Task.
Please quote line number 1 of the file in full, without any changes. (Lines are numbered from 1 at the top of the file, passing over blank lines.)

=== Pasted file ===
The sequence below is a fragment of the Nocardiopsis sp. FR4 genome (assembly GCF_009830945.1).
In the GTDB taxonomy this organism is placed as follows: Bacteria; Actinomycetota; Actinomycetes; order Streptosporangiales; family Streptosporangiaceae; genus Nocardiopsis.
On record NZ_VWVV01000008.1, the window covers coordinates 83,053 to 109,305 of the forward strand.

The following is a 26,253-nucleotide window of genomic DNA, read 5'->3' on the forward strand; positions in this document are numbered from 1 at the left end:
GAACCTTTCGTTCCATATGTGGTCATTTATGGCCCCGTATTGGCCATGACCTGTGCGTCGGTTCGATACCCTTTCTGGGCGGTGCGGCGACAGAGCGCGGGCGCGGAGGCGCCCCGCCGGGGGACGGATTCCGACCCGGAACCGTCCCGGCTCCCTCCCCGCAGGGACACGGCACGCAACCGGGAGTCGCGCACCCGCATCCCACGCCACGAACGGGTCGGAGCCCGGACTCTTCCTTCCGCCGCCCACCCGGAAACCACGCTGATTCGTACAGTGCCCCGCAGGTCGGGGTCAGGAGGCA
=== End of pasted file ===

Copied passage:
The sequence below is a fragment of the Nocardiopsis sp. FR4 genome (assembly GCF_009830945.1).